The return of the child exile : re-enactment of childhood trauma in Jewish life-writing and documentary film / Julia K. Baker
The Return of the Child Exile: Re-enactment of Childhood Trauma in Jewish Life-Writing and Documentary Film” is a study of the literary responses of writers who were Jewish children in hiding and exile during World War II and of documentary films on the topic of refugee children and children in exile. The goal of this dissertation is to investigate the relationships between trauma, memory, fantasy and narrative in a close reading/viewing of different forms of Jewish life-writing and documentary film by means of a scientifically informed approach to childhood trauma. Chapter 1 discusses the reception of Binjamin Wilkomirski’s Fragments (1994), which was hailed as a paradigmatic traumatic narrative written by a child survivor before it was discovered to be a fictional text based on the author’s invented Jewish life-story. In this chapter, I also review established adaptations of trauma in literature, as introduced most prominently into the humanities by Shoshana Felman, Dori Laub and Cathy Caruth, and subsequently propose a more clinicial view of trauma informed by childhood trauma research and cognitive psychology. My methodological approach thus links recent scholarship on Holocaust literature with contemporary trauma theory. Subsequently, Fragments serves as a point of departure to discuss the links between traumatic memory, fantasy and narrative in Georges-Arthur Goldschmidt’s pseudo-autobiographical texts Der Spiegeltag, Ein Garten in Deutschland, Die Absonderung, Der unterbrochene Wald, and Die Aussetzung, as well as his autobiography Über die Flüsse (Chapter 2), Stefanie Zweig’s two autobiographical novels Nirgendwo in Afrika and Irgendwo in Deutschland (Chapter 3), and Lore Segal’s memoir turned novel Other People’s Houses (Chapter 4). Following Lenore Terr’s and other childhood trauma specialists’ insights, I locate the four most common characteristics found in traumatized children in Goldschmidt’s, Zweig’s and Segal’s texts. These characteristics are: strongly visualized or otherwise repeatedly perceived memories, repetitive behaviors, trauma-specific fears, and changed attitudes about people, aspects of life, and the future. Finally, in chapter 5, I show how childhood trauma and child exiles have been depicted in documentary films such as Into the Arms of Strangers (2000), My Knees Were Jumping (1995), and Vielleicht habe ich Glück gehabt (2003).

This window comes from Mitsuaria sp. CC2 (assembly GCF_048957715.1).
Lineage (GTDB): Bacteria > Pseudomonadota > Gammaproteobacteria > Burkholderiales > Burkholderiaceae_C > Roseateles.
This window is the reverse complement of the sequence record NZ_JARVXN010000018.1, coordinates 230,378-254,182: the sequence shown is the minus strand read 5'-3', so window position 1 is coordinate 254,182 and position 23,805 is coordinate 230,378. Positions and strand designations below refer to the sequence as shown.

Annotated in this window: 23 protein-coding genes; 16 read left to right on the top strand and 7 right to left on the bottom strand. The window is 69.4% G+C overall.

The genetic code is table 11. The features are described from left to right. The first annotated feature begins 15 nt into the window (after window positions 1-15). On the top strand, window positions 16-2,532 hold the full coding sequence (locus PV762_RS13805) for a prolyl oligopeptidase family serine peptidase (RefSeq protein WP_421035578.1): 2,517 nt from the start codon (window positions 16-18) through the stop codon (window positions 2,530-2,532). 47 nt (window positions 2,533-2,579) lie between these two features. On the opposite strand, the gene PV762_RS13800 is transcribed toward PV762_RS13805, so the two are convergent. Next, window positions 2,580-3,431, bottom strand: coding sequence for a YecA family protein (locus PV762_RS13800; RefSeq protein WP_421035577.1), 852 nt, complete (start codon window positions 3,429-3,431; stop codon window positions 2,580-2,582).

Record last modified: 2018-04-25 12:05:00
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